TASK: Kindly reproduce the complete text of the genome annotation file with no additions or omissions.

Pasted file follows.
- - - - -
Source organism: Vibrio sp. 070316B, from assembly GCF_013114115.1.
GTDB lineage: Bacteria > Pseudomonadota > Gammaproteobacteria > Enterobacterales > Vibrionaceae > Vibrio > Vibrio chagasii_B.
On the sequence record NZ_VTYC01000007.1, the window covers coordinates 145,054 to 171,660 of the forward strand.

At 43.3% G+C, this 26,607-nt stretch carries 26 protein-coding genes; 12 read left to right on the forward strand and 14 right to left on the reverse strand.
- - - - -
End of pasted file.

Source organism: Vibrio sp. 070316B, from assembly GCF_013114115.1.
GTDB lineage: Bacteria > Pseudomonadota > Gammaproteobacteria > Enterobacterales > Vibrionaceae > Vibrio > Vibrio chagasii_B.
On the sequence record NZ_VTYC01000007.1, the window covers coordinates 145,054 to 171,660 of the forward strand.

At 43.3% G+C, this 26,607-nt stretch carries 26 protein-coding genes; 12 read left to right on the forward strand and 14 right to left on the reverse strand.